Kevin Riley is the Director of Research and Evaluation at LOSH. He has over a decade of experience conducting worker- and community-engaged research. He leads LOSH efforts to investigate job hazards among workers in various industries and sectors, with the goal of informing public policy and improving workplace H&S programs.
In 2015, he authored a report on the injury experiences of workers in the low-wage labor market and the barriers they face in accessing workers’ compensation, based on analysis of data from a groundbreaking survey of low-wage workers in Los Angeles, New York, and Chicago. In addition, he has conducted research among long-haul truck drivers, live-in domestic workers, day laborers, airport workers, and garment workers, as well as patients in community-clinic settings.
Dr. Riley also coordinates LOSH evaluation activities, documenting the impacts of its worker safety and health training programs. Targeted evaluation initiatives have included assessment of worker training to support Cal/OSHA’s outdoor heat illness prevention standard and examination of managers’ perceptions of the value and impact of hazmat-related safety training.
Dr. Riley serves as Associate Director of the Western Region Universities Consortium, a partnership of four university-based hazmat training programs funded by the National Institute of Environmental Health Sciences (NIEHS) Worker Training Program. In this role, he provides direction and oversight to consortium programs based in Southern California and throughout EPA Regions IX and X.
Prior to joining LOSH, Dr. Riley served as Co-Founder and Public Health Coordinator of the UCLA Mobile Clinic Project, where he conducted extensive program planning and evaluation, as well as training sessions for new clinic students and staff. He received his PhD in Sociology from UCLA and his MPH from the UCLA School of Public Health. He is an active member of the Occupational Health Section of the American Public Health Association.
Kevin Riley, Jennifer Nazareno, and Sterling Malish. 24-Hour Care: Work and Sleep Conditions among Migrant Filipino Live-in Caregivers in Los Angeles. American Journal of Industrial Medicine, 59(12), 1120-1129, 2016.
Kevin Riley and Doug Morier. Patterns of Work-Related Injury and Common Injury Experiences of Workers in the Low-Wage Labor Market. Report to the Commission on Health and Safety and Workers’ Compensation, California Department of Industrial Relations. Los Angeles: UCLA Labor Occupational Safety and Health Program. 2015. (http://www.dir.ca.gov/chswc/Reports/2015/Patterns_Work_Related_Injury.pdf)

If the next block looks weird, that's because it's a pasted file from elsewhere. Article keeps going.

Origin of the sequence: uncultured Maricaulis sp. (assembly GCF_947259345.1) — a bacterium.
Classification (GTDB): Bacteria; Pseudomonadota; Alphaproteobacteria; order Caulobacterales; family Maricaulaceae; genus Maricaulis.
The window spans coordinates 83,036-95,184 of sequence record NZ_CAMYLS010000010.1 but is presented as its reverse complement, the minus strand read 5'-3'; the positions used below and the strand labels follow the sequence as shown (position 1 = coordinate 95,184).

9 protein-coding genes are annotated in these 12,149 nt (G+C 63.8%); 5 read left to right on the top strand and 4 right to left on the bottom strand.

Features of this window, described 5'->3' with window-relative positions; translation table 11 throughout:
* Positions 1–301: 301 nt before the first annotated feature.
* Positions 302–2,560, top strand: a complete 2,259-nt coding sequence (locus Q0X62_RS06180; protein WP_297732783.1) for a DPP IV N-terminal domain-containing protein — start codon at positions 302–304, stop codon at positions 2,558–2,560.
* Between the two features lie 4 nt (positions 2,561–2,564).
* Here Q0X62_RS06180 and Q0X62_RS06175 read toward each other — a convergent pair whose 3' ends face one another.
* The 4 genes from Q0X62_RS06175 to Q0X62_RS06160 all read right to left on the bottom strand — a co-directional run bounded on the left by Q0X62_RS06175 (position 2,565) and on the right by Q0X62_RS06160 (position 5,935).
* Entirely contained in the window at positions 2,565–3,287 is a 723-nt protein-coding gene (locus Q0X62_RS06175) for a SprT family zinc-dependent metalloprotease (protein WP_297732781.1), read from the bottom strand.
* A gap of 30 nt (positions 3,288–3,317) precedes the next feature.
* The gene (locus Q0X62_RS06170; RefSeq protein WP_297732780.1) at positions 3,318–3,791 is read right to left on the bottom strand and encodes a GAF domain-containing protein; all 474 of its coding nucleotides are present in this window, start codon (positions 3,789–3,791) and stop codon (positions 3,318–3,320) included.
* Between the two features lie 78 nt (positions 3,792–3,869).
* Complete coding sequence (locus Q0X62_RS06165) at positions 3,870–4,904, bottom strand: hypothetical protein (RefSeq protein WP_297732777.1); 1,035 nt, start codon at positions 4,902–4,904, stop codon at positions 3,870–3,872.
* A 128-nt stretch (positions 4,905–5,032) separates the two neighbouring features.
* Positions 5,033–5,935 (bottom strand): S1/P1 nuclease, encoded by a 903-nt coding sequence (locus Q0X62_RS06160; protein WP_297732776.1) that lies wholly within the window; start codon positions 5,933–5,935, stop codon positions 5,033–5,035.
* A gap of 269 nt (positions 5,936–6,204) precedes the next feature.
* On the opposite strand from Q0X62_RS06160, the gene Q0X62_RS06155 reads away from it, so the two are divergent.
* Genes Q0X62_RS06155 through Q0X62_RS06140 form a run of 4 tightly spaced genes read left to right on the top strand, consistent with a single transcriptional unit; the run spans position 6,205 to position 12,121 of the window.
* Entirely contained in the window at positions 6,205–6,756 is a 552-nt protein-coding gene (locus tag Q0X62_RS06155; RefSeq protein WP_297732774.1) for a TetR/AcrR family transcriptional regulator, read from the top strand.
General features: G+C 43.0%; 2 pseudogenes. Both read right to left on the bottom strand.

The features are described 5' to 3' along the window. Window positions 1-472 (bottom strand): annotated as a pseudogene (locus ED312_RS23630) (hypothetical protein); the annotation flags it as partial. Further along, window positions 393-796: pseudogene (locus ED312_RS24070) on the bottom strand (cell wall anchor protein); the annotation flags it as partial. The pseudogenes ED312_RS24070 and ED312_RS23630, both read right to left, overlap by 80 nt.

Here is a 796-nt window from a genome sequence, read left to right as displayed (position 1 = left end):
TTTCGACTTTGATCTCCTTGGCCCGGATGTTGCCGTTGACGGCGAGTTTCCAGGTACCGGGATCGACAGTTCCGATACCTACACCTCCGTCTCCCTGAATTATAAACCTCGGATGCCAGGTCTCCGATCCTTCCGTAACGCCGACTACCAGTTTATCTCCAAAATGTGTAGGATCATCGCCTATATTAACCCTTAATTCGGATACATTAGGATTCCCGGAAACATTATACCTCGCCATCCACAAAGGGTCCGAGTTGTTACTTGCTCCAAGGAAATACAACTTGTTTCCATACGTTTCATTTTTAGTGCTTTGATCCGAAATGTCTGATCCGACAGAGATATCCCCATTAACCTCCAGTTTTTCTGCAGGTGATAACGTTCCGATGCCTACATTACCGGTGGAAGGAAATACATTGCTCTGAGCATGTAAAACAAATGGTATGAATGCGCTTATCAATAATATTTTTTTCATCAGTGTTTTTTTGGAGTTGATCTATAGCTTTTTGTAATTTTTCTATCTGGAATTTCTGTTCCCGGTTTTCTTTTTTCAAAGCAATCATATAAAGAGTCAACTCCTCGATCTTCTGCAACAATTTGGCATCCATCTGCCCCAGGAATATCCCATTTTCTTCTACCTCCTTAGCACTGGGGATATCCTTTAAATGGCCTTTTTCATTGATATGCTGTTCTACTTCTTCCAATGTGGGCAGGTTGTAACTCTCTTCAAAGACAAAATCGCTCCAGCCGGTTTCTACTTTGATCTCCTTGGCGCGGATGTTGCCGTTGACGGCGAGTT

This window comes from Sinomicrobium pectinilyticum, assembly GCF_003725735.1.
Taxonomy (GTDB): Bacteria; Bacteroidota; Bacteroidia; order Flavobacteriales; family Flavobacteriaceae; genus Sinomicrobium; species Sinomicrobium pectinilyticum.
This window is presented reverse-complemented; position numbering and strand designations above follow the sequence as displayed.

Kevin Riley, Carol Rice, Mitchel Rosen, Craig Slatin, Linda Alerding, Jane Fleishman, B. Louise Weidner, and Linda Delp. Managers’ Perceptions of the Value and Impact of HAZWOPER Worker Health and Safety Training. American Journal of Industrial Medicine, 58(7): 780-787, 2015.
Linda Delp and Kevin Riley. Worker engagement in the health and safety regulatory arena under changing models of worker representation. Labor Studies Journal, 40(1): 54-83, 2015.
Kevin Riley. Driving on speed: Long-haul truck drivers and amphetamines in the postwar period. Labor: Studies in Working-Class History of the Americas, 11(4): 63-90, 2014.
Linda Delp, Kevin Riley, Sarah Jacobs, Diane Bush, Kathy Kirkland, Ingrid Denis, Matt London, and Robert Harrison. Shaping the future: Ten years of the Occupational Health Internship Program. New Solutions, 23(2) 253-281, 2013.
Kevin Riley. Health and safety. Entry for SAGE Sociology of Work Encyclopedia, Vicki Smith and J. Geoffrey Golson (eds.), 2013.
Kevin Riley, Linda Delp, Deogracia Cornelio, and Sarah Jacobs. From agricultural fields to urban asphalt: The role of worker education to promote California’s Heat Illness Prevention Standard. New Solutions, 22(3) 297-323, 2012. (http://www.michaeldbaker.com/documents/ns/Article%20E.pdf)
Paul Landsbergis, Joseph Grzywacz, Anthony LaMontagne, Carles Muntaner, Joan Benach, Jane Lipscomb, Jeffrey Johnson, Peter Schnall, Kevin Riley, Ellen Rosskam, and Jennifer Zelnick. Work Organization, Job Insecurity, and Occupational Health Disparities. Issue Paper for Discussion at the Eliminating Health and Safety Disparities at Work Conference, Chicago, Illinois, September 14 and 15, 2011. (http://www.aoecdata.org/conferences/healthdisparities/whitepapers/Work-Organization.pdf)
Kevin Riley and Lauren Appelbaum. OSHA at 40: Looking Back, Looking Ahead. UCLA Institute for Research on Labor and Employment, Research & Policy Brief No. 8, April 2011. (http://www.irle.ucla.edu/publications/documents/ResearchBrief8.pdf)